WASHINGTON (AP) – The number of Americans applying for unemployment benefits was up by just 4,000 last week, putting the weekly average over the past month at the lowest level in nearly six years.

Analysts said the big improvement in claims in recent weeks was apparently not a fluke but an actual sign that the labor market has improved significantly.

The Labor Department reported Thursday that 277,000 persons went to state unemployment offices last week to make applications for jobless benefits, compared to an increase of 4,000 from the previous week.

That was below the gain of 12,000 that economists had been expecting and provided further evidence that the labor market has strengthened significantly in recent weeks.

The four-week moving average for claims, which smooths out weekly volatility, fell again last week to 276,500, the lowest level since April 2000. Jobless claims have been below the 300,000-mark for five of the past six weeks.

Private economists had initially cautioned against reading too much into the big improvement, contending that benefit applications are notoriously hard to read during the winter months because of trouble adjusting for seasonal factors.

However, with the latest improvement and the sharp drop in the unemployment rate in January to 4.7 percent, a 41/2-year low, analysts said they now believe the figures are correctly signaling an underlying upturn in job prospects.

“We have been quite skeptical throughout January because data tend to be erratic around the holidays and the turn of the year,” said Stephen Stanley, chief economist at RBS Greenwich Capital.

“However, we are reaching a point on the calendar when the data should be settling down and there is no indication that the number of new filers is poised to move back to the 310,000 to 340,000 range that prevailed in 2005 prior to the hurricanes,” Stanley said.

Wall Street was initially bolstered by the nearly six-year low in the four-week average for unemployment claims, but worries about longer-term economic prospects weighed on investors later in the trading day Thursday.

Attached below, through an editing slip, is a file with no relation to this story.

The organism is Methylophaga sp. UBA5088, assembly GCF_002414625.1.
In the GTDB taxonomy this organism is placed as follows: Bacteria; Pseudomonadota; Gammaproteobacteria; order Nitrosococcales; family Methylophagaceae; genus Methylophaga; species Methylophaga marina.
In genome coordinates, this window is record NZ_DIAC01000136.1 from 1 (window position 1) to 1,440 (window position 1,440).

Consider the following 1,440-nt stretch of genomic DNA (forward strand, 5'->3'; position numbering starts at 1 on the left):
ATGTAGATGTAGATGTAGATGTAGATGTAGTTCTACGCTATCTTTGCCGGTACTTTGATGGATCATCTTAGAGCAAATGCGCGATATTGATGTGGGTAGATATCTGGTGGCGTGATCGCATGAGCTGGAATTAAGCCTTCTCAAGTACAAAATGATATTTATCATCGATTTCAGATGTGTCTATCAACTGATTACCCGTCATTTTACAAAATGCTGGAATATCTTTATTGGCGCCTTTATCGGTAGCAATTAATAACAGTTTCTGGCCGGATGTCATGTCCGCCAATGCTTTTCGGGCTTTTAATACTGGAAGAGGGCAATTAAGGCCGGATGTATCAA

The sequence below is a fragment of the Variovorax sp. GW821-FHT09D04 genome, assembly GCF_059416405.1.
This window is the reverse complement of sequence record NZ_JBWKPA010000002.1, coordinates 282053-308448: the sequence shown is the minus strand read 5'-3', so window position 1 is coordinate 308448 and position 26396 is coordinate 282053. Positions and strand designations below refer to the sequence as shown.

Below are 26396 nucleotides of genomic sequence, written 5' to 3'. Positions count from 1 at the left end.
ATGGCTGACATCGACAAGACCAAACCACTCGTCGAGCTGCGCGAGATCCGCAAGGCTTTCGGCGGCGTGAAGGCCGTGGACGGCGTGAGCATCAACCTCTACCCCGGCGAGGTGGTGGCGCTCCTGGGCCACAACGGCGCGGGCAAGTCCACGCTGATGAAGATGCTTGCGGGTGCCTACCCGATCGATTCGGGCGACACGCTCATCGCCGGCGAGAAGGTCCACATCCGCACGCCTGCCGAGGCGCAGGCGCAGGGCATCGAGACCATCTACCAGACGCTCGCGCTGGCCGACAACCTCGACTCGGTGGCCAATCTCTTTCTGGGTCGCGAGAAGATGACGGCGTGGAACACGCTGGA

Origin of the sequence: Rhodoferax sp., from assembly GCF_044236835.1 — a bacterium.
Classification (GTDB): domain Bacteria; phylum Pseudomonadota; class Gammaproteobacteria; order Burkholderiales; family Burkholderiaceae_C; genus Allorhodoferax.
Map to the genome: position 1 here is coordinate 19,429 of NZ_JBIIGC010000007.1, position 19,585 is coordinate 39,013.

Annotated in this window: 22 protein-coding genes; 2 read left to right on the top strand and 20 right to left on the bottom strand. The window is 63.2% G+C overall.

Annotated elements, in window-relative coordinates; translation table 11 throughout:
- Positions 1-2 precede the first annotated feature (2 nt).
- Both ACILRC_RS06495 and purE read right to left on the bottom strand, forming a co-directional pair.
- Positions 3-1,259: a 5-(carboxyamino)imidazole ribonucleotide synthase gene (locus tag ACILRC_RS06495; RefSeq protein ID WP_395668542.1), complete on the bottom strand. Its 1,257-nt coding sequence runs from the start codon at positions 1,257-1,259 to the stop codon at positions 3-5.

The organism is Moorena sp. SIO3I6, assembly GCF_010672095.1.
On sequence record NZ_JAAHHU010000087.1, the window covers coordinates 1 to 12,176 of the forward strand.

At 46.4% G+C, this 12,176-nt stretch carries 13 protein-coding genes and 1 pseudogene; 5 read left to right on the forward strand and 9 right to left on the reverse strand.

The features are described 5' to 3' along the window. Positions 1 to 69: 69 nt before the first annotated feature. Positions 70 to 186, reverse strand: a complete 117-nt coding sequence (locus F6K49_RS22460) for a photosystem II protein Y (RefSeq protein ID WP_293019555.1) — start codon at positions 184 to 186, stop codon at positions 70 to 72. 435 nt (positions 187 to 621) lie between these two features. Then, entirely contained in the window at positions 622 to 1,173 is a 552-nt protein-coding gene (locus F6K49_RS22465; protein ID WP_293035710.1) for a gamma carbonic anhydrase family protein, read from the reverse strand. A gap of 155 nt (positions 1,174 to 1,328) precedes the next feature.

The Dow Jones industrial average finished up 24.73 points at 10,883.35 after gaining 108.86 points on Wednesday.

The economy created 1.98 million new jobs last year after adding 2.1 million jobs in 2004. Those strong job gains followed job losses in 2001 and 2002 and only a tiny increase in 2003 as the country struggled with a prolonged jobless recovery following the 2001 recession.

The strengthening labor market in recent weeks is certain to gain attention at the Federal Reserve where officials have been boosting interest rates gradually since June 2004 in an effort to cool economic growth enough to make sure that tight labor markets do not trigger higher inflation.

Many analysts believe the Fed, which increased a key rate for the 14th time last week, the last meeting for Alan Greenspan as chairman, will boost rates for a 15th time at Ben Bernanke’s first rate-setting session on March 28.

Financial markets are closely awaiting Bernanke’s first congressional testimony as Fed chairman which will occur next Wednesday when he delivers the central bank’s semi-annual economic report to Congress.

On the Net:

Jobless claims: http://www.ows.doleta.gov

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